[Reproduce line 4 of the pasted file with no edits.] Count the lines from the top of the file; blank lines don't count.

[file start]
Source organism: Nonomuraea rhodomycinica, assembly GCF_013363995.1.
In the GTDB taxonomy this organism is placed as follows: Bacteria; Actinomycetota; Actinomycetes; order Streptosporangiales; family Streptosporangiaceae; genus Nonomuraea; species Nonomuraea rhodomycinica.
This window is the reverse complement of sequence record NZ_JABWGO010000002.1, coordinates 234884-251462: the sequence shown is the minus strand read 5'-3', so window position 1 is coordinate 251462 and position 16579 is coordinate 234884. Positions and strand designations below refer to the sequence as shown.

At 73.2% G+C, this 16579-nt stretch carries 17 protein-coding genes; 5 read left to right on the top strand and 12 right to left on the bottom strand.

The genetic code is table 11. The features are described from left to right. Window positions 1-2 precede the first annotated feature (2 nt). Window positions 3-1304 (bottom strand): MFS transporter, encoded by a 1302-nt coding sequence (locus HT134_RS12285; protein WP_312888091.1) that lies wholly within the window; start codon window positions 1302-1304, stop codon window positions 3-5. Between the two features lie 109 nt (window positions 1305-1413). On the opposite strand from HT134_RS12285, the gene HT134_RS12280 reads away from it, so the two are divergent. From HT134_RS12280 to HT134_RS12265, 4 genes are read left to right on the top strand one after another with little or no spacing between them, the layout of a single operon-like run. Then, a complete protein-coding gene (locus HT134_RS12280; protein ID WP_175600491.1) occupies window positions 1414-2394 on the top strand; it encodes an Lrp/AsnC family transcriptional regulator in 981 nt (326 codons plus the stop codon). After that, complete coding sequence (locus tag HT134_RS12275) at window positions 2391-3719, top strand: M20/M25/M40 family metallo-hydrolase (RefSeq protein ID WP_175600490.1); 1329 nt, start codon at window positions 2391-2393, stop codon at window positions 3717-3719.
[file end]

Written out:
At 73.2% G+C, this 16579-nt stretch carries 17 protein-coding genes; 5 read left to right on the top strand and 12 right to left on the bottom strand.